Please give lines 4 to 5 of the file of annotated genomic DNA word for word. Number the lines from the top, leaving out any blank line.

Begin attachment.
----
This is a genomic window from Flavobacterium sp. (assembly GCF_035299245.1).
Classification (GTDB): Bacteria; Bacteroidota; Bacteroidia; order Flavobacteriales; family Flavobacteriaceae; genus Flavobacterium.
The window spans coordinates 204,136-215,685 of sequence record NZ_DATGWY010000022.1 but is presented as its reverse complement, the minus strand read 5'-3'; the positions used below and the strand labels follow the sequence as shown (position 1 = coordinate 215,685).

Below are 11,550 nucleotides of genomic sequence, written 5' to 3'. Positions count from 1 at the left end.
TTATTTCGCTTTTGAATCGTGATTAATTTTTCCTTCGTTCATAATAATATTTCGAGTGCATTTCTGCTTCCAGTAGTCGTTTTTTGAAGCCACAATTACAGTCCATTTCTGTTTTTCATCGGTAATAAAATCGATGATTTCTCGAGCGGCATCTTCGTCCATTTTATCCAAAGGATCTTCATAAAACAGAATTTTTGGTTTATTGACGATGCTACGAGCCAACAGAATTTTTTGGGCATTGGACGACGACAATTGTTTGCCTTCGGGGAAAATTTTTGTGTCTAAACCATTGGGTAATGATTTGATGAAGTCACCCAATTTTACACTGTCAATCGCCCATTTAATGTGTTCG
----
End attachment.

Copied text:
Below are 11,550 nucleotides of genomic sequence, written 5' to 3'. Positions count from 1 at the left end.
TTATTTCGCTTTTGAATCGTGATTAATTTTTCCTTCGTTCATAATAATATTTCGAGTGCATTTCTGCTTCCAGTAGTCGTTTTTTGAAGCCACAATTACAGTCCATTTCTGTTTTTCATCGGTAATAAAATCGATGATTTCTCGAGCGGCATCTTCGTCCATTTTATCCAAAGGATCTTCATAAAACAGAATTTTTGGTTTATTGACGATGCTACGAGCCAACAGAATTTTTTGGGCATTGGACGACGACAATTGTTTGCCTTCGGGGAAAATTTTTGTGTCTAAACCATTGGGTAATGATTTGATGAAGTCACCCAATTTTACACTGTCAATCGCCCATTTAATGTGTTCG